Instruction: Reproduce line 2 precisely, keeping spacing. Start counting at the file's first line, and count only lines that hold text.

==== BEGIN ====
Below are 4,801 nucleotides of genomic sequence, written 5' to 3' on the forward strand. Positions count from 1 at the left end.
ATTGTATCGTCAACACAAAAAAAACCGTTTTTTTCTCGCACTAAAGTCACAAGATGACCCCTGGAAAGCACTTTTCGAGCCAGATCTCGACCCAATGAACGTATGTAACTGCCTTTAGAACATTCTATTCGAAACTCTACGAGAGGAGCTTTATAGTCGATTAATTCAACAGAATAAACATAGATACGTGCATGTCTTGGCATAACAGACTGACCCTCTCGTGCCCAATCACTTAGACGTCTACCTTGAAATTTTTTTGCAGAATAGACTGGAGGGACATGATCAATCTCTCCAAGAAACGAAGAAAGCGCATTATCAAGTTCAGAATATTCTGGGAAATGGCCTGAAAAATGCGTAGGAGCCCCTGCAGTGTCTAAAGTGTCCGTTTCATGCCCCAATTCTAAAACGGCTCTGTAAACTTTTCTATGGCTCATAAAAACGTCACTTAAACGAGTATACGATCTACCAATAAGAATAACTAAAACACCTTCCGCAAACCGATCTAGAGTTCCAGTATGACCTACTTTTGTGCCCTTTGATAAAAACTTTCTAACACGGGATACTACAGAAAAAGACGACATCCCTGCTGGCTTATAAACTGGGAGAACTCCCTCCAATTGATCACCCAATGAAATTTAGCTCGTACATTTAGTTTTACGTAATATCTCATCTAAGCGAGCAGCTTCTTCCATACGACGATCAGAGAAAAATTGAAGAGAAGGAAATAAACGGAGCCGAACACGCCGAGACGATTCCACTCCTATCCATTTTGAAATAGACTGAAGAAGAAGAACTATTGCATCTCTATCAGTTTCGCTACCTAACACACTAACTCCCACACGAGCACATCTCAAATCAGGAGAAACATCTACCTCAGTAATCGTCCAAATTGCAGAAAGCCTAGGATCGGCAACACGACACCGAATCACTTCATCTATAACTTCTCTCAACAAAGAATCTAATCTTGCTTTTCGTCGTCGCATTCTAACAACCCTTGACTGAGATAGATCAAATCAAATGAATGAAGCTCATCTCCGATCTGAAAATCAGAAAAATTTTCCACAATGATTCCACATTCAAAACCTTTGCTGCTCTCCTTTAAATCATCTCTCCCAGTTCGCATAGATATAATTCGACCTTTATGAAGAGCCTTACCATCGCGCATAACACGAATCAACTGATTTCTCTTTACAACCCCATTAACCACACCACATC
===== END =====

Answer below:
ATTGTATCGTCAACACAAAAAAAACCGTTTTTTTCTCGCACTAAAGTCACAAGATGACCCCTGGAAAGCACTTTTCGAGCCAGATCTCGACCCAATGAACGTATGTAACTGCCTTTAGAACATTCTATTCGAAACTCTACGAGAGGAGCTTTATAGTCGATTAATTCAACAGAATAAACATAGATACGTGCATGTCTTGGCATAACAGACTGACCCTCTCGTGCCCAATCACTTAGACGTCTACCTTGAAATTTTTTTGCAGAATAGACTGGAGGGACATGATCAATCTCTCCAAGAAACGAAGAAAGCGCATTATCAAGTTCAGAATATTCTGGGAAATGGCCTGAAAAATGCGTAGGAGCCCCTGCAGTGTCTAAAGTGTCCGTTTCATGCCCCAATTCTAAAACGGCTCTGTAAACTTTTCTATGGCTCATAAAAACGTCACTTAAACGAGTATACGATCTACCAATAAGAATAACTAAAACACCTTCCGCAAACCGATCTAGAGTTCCAGTATGACCTACTTTTGTGCCCTTTGATAAAAACTTTCTAACACGGGATACTACAGAAAAAGACGACATCCCTGCTGGCTTATAAACTGGGAGAACTCCCTCCAATTGATCACCCAATGAAATTTAGCTCGTACATTTAGTTTTACGTAATATCTCATCTAAGCGAGCAGCTTCTTCCATACGACGATCAGAGAAAAATTGAAGAGAAGGAAATAAACGGAGCCGAACACGCCGAGACGATTCCACTCCTATCCATTTTGAAATAGACTGAAGAAGAAGAACTATTGCATCTCTATCAGTTTCGCTACCTAACACACTAACTCCCACACGAGCACATCTCAAATCAGGAGAAACATCTACCTCAGTAATCGTCCAAATTGCAGAAAGCCTAGGATCGGCAACACGACACCGAATCACTTCATCTATAACTTCTCTCAACAAAGAATCTAATCTTGCTTTTCGTCGTCGCATTCTAACAACCCTTGACTGAGATAGATCAAATCAAATGAATGAAGCTCATCTCCGATCTGAAAATCAGAAAAATTTTCCACAATGATTCCACATTCAAAACCTTTGCTGCTCTCCTTTAAATCATCTCTCCCAGTTCGCATAGATATAATTCGACCTTTATGAAGAGCCTTACCATCGCGCATAACACGAATCAACTGATTTCTCTTTACAACCCCATTAACCACACCACATC